ToxFAQs™ for Nitrobenzene
PDF Versionpdf icon[302 KB]
What is nitrobenzene?
Nitrobenzene is a man-made chemical that is not found naturally in the environment. It is mainly used t o produce other chemicals or to dissolve chemicals during manufacturing. Nitrobenzene is a hazardous substance, and by law it is required to be disposed o f properly to keep it from getting into the environment.
What happens to nitrobenzene in the environment?
- The amount of nitrobenzene in soil is likely to be low. However, it can move through the soil and possibly pollute groundwater.
- Nitrobenzene can be broken down by light and by microbes (like bacteria found naturally in the dirt). It may not be completely broken down depending on where it is found.
- It is unlikely that nitrobenzene would build up in the food chain, but nitrobenzene can be taken up by plants, which could potentially get into animals or humans that eat those plants.
- Nitrobenzene exists as a vapor (gas) in the air.
How can I be exposed to nitrobenzene?
Nitrobenzene exposure can cause your body to not get enough oxygen. This lack of oxygen can cause the skin to have blueish tint, expecially around the lips, hands, or feet.
- You may breathe in nitrobenzene from polluted air or absorb nitrobenzene if it gets on your skin.
- You could be exposed to nitrobenzene released from industrial sources to air and water, especially from manufacturing or production facilities like petroleum refineries and some other chemical manufacturers.
- Exposure to nitrobenzene in an occupational setting, like manufacture of explosive, pharmaceutical, aniline, pesticide, and dyestuff, will increase risk for a greater exposure.
- People living near hazardous waste sites could be at higher risk of exposure since it is possible for groundwater and soil to become contaminated with nitrobenzene.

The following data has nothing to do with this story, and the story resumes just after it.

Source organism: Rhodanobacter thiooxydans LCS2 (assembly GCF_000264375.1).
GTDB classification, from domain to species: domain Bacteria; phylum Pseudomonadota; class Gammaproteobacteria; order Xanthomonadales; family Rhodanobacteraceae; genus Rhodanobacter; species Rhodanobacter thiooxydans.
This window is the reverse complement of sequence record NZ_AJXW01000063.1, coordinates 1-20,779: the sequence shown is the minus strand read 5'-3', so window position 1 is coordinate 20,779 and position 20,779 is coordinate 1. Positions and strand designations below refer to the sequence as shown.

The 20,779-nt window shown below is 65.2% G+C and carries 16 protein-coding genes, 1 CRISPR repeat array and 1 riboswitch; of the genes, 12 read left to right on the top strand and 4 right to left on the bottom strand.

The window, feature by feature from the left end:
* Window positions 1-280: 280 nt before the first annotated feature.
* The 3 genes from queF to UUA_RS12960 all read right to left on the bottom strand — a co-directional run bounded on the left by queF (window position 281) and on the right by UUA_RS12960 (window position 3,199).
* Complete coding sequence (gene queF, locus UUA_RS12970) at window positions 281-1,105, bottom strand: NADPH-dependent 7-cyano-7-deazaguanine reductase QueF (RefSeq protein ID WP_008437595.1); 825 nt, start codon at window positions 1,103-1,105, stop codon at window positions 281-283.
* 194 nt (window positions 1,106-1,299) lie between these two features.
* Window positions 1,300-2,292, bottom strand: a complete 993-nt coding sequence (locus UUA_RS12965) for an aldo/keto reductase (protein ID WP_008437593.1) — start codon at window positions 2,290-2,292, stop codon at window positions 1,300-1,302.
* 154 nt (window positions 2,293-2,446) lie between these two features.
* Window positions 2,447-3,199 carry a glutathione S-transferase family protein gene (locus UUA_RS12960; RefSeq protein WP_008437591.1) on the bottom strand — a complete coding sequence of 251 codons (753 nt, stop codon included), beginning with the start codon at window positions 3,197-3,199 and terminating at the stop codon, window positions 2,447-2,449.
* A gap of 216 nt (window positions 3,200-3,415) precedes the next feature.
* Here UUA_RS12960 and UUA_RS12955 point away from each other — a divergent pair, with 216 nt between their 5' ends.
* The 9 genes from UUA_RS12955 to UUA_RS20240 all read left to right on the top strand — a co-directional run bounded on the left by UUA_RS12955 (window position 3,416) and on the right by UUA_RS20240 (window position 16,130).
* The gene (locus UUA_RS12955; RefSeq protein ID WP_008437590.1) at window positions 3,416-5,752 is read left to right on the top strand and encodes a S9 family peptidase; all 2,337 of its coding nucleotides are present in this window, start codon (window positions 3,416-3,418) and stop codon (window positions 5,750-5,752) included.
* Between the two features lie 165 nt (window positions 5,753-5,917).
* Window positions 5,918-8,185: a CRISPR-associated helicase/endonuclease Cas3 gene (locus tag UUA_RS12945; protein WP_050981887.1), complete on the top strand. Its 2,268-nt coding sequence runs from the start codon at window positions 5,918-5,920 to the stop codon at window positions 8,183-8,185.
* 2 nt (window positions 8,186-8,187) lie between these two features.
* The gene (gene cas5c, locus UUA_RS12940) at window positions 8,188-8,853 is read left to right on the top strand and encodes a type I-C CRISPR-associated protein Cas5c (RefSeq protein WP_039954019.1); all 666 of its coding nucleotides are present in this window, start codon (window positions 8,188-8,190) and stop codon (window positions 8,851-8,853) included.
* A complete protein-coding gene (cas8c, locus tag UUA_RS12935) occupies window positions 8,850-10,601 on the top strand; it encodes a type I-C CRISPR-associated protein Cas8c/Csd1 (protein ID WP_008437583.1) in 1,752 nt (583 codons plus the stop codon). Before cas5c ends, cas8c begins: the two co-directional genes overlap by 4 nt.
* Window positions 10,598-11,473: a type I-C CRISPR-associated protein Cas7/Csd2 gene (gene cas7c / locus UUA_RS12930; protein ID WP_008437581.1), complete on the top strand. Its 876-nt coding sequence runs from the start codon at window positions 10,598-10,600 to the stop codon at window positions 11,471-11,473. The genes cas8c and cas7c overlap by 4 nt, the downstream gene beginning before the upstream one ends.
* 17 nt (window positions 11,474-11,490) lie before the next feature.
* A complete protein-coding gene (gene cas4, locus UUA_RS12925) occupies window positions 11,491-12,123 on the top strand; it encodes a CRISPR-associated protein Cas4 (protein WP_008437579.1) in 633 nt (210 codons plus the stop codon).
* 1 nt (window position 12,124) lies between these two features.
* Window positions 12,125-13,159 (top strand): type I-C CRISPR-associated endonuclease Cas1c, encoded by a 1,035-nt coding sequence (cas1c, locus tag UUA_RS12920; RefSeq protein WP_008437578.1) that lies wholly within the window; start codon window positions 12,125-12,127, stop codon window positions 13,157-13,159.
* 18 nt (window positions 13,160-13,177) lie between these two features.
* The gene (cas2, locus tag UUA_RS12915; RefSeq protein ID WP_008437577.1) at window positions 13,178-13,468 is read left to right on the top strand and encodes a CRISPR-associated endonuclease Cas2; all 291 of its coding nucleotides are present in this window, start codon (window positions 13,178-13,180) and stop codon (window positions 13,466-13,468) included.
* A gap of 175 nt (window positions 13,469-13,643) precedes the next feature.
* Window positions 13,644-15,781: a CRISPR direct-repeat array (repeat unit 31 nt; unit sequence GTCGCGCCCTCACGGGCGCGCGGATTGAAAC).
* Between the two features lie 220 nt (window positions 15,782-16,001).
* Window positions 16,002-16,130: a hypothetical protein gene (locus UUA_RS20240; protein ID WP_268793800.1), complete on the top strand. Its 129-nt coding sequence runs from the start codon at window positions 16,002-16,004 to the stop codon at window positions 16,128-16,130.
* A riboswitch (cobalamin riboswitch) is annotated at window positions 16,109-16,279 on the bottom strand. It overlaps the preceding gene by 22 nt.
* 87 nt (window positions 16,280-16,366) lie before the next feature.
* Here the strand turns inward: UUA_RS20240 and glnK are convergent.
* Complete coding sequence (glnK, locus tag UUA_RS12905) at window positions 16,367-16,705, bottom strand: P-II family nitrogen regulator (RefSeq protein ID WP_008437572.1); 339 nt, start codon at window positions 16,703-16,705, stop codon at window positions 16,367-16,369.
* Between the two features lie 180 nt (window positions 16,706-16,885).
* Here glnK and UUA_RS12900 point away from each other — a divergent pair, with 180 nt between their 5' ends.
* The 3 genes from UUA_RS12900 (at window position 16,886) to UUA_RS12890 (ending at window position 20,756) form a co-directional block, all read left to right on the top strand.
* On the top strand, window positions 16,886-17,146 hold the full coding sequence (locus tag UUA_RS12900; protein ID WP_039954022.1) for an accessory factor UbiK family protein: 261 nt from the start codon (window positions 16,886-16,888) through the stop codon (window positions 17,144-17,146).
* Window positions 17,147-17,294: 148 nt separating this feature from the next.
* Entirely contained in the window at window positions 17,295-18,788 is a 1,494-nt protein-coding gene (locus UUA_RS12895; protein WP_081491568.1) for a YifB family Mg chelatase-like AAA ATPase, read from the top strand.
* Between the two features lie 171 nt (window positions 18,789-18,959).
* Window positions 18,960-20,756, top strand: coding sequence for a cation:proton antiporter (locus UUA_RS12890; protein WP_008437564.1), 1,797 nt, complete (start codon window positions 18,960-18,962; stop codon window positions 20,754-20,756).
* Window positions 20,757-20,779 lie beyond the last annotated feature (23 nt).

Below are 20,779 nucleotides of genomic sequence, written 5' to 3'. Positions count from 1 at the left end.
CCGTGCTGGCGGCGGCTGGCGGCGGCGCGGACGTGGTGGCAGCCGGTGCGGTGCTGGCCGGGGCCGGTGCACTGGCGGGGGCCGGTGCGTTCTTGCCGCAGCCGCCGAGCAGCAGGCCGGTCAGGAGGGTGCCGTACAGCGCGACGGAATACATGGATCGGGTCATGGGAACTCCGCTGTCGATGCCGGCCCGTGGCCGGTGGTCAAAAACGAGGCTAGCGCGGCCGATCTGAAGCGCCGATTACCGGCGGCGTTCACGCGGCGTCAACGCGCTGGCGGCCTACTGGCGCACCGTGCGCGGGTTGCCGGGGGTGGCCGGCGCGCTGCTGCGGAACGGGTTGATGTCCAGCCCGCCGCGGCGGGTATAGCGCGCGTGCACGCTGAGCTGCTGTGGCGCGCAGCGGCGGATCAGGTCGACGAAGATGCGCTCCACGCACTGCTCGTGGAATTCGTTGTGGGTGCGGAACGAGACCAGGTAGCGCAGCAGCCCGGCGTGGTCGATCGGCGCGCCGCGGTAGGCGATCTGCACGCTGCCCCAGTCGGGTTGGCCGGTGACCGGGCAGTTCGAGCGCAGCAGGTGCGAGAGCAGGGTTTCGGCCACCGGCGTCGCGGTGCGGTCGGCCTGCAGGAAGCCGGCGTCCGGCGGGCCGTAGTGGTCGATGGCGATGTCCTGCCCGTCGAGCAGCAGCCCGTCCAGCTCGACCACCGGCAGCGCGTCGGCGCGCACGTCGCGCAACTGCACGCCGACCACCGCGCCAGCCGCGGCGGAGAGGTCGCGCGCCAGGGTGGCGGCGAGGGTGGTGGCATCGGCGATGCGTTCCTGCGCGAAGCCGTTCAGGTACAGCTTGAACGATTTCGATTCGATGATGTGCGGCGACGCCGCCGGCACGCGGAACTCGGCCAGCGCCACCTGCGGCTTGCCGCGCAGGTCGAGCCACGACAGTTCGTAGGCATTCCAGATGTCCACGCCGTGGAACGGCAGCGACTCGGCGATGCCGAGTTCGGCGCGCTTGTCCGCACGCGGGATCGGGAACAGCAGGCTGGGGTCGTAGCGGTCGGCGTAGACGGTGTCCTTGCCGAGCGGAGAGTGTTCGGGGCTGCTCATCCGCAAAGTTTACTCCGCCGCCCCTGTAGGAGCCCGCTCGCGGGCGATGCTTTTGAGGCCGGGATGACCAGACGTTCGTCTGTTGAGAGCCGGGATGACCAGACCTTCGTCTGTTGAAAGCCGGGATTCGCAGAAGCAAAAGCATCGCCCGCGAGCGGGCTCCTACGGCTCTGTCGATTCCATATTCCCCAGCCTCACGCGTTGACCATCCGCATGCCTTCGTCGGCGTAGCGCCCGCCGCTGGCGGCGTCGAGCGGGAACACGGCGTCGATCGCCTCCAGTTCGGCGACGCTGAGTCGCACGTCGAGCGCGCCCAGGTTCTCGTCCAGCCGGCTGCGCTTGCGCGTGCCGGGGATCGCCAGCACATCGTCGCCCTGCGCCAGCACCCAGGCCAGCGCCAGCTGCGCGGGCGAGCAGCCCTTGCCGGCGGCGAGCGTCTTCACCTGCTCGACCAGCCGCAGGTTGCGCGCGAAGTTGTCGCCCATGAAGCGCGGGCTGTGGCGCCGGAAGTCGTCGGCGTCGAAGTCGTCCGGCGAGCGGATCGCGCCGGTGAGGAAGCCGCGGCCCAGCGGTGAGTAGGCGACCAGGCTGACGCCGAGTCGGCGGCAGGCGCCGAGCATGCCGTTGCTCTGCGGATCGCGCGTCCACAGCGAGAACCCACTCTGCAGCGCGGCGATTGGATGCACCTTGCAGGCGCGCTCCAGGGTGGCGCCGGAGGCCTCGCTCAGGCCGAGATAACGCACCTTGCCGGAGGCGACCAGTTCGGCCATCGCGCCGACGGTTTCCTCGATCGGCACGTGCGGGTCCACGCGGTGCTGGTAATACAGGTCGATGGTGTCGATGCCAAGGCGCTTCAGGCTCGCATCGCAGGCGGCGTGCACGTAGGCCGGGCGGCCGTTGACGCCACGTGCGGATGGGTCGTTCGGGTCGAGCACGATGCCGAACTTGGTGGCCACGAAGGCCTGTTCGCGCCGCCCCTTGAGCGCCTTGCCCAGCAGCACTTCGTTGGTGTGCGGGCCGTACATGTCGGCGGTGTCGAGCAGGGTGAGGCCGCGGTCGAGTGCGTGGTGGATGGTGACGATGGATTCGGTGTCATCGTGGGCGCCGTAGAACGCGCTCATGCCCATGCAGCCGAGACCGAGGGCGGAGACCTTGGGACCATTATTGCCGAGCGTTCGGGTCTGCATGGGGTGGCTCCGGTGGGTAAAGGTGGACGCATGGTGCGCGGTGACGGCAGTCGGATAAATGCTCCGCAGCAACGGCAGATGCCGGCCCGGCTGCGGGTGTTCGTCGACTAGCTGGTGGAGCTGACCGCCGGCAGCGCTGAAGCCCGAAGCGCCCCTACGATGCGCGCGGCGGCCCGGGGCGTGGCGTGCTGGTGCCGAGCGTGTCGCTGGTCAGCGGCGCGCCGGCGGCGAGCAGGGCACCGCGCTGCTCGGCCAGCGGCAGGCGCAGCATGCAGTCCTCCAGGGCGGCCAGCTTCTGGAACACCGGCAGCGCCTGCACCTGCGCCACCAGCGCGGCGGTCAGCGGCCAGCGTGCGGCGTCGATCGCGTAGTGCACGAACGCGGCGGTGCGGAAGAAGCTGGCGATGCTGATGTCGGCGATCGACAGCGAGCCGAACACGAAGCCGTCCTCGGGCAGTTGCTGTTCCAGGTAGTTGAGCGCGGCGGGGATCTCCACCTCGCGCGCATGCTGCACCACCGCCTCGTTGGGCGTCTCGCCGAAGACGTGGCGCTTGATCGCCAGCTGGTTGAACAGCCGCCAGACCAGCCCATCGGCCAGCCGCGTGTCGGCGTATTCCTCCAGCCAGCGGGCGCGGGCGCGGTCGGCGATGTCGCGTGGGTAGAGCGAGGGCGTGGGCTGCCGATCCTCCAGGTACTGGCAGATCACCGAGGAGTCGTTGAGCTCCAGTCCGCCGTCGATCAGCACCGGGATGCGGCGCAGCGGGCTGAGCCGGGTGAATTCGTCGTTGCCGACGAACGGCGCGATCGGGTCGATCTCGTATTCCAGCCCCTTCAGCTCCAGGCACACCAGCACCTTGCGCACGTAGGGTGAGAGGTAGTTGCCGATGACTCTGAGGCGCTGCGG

- There is some risk of exposure by eating plants that have been exposed to nitrobenzene since plants can absorb nitrobenzene. Always follow local or state health department guidance to avoid eating contaminated plants, fish, or wildlife.
How can nitrobenzene affect my health?
The main health effect of nitrobenzene is that it keeps your blood from getting enough oxygen to organs and tissues in the body. Lack of oxygen can cause many serious health problems, from dizziness to respiratory (lung) distress. A key sign of this problem can be a blue color to the skin. In addition, in animal studies high levels of exposure to nitrobenzene are known to cause problems to the male reprodutive system by damaging sperm and testes. It is possible this same effect could occur in people exposed to high nitrobenzene levels.
How can nitrobenzene affect children?
Infants younger than 6 months can be at an increased risk of serious health problems from the lack of oxygen caused by nitrobenzene exposure. Older children are expected to experience the same effects as adults.
Can nitrobenzene cause cancer?
There have been several agencies and organizations both in the United States and internationally that have reviewed studies and made an assessment about whether nitrobenzene can cause cancer.
Can I get a medical test to check for nitrobenzene exposure?
A blood test is available to measure the amount of nitrobenzene in your blood. This test only will show if you have recently been exposed to nitrobenzene. It cannot give you information about your total exposure to nitrobenzene in your lifetime or predict if you will have health problems from exposure to nitrobenzene. If you think you have been exposed to nitrobenzene, call your doctor, nurse, clinic, or poison control right away.
How can I protect my family from nitrobenzene exposure?
- Do not allow children to play in the dirt or place their hands in their mouths after playing in dirt, especially if you live near a manufacturing facility or an abandoned hazardous waste site.
- If you work in a facility that handles nitrobenzene, remove your shoes, wash your hands, and change your clothes when you get home.
Want more information?
Call CDC-INFO at 1-800-232-4636, or submit your question online at
Go to ATSDR’s Toxicological Profile for Nitrobenzene
Go to ATSDR’s Toxic Substances Portal: https://wwwn.cdc.gov/TSP/index.aspx
If you have any more questions or concerns, you can also find & contact your ATSDR Regional Representative at https://www.atsdr.cdc.gov/DRO/dro_org.html